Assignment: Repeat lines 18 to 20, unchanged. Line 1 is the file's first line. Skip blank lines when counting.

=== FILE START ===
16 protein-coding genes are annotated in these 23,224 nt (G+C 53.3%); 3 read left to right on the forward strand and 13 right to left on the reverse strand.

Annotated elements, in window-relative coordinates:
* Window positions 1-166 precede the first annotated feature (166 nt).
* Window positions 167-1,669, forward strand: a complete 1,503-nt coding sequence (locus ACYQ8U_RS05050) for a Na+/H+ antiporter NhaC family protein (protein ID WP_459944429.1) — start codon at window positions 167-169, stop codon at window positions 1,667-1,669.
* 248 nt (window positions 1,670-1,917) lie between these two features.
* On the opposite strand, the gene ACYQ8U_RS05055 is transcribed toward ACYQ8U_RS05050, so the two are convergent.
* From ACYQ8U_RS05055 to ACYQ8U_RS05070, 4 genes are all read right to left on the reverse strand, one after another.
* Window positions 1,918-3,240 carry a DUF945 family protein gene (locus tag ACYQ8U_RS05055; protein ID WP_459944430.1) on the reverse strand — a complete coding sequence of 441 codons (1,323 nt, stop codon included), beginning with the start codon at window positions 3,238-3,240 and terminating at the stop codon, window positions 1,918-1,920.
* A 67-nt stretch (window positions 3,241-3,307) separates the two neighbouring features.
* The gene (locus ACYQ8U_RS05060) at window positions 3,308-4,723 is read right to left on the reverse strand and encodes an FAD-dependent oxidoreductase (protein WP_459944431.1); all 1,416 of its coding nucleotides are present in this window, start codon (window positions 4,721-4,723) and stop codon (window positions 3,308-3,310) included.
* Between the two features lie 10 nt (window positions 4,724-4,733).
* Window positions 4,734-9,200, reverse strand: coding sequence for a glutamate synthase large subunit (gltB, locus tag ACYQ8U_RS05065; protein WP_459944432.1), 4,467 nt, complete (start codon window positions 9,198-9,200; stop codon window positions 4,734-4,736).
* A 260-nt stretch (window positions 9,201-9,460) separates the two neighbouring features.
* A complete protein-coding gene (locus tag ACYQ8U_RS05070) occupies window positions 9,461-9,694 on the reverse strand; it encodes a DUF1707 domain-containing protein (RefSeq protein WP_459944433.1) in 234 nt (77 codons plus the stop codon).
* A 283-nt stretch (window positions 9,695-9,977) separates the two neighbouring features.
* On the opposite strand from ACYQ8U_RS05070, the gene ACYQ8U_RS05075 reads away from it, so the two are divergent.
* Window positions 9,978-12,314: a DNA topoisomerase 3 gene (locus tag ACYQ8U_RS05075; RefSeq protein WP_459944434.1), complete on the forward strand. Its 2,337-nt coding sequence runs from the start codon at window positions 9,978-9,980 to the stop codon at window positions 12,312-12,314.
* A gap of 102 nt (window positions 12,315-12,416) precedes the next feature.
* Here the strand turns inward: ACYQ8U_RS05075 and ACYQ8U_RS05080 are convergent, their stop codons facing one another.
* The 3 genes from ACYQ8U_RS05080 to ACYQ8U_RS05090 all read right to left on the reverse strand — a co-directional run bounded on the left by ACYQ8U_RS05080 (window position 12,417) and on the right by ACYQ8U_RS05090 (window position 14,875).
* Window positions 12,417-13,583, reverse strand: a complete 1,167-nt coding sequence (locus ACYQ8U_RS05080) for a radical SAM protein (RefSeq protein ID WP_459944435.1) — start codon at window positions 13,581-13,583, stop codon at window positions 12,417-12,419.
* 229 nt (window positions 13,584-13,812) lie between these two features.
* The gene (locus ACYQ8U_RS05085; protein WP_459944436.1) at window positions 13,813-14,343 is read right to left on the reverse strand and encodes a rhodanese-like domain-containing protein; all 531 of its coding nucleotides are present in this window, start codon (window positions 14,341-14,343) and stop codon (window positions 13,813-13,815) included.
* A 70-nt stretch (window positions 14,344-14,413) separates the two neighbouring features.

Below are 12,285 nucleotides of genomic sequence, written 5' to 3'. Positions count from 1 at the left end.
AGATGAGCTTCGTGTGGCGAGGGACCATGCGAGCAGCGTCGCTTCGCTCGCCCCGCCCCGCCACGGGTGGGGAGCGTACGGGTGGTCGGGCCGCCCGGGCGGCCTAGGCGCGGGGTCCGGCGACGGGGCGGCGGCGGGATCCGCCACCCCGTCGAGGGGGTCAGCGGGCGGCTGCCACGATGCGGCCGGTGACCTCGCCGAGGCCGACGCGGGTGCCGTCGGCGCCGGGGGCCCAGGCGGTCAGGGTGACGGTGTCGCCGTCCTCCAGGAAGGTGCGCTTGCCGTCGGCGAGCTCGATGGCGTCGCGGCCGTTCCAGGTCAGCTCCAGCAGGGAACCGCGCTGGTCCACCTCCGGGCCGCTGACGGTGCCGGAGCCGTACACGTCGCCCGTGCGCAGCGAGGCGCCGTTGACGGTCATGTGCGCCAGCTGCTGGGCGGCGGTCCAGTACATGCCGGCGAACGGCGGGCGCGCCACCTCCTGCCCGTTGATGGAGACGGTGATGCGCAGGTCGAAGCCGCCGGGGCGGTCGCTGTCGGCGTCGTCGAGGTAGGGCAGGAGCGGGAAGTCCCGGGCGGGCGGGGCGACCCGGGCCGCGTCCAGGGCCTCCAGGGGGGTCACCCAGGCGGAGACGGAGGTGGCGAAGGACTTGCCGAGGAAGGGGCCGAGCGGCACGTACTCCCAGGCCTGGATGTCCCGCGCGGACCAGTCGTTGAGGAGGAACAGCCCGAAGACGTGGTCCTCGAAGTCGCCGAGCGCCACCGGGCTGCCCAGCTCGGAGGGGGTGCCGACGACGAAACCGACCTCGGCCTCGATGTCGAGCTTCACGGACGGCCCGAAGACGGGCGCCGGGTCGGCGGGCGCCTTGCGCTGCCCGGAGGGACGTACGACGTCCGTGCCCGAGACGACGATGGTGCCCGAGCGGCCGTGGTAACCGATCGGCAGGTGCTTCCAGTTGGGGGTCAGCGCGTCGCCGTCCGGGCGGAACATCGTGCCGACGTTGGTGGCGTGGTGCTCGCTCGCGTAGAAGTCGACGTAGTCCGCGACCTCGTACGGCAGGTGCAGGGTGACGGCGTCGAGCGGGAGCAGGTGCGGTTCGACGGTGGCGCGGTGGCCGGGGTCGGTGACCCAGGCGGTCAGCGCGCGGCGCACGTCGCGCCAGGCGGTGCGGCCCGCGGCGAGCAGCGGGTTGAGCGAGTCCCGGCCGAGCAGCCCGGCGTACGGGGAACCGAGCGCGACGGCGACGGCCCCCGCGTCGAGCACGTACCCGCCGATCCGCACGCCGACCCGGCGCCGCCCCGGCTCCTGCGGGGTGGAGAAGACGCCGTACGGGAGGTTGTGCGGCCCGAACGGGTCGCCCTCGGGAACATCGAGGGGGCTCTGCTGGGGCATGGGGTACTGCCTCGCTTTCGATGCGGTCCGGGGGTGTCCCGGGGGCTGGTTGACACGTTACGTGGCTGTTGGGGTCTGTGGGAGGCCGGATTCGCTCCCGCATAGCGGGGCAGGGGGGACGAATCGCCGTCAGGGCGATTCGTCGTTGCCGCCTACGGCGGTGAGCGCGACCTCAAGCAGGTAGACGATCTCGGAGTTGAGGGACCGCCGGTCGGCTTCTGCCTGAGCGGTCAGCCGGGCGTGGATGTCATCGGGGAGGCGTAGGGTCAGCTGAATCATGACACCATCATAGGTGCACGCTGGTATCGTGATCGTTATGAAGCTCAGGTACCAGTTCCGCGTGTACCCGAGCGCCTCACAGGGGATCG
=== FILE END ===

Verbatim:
* A gap of 102 nt (window positions 12,315-12,416) precedes the next feature.
* Here the strand turns inward: ACYQ8U_RS05075 and ACYQ8U_RS05080 are convergent, their stop codons facing one another.
* The 3 genes from ACYQ8U_RS05080 to ACYQ8U_RS05090 all read right to left on the reverse strand — a co-directional run bounded on the left by ACYQ8U_RS05080 (window position 12,417) and on the right by ACYQ8U_RS05090 (window position 14,875).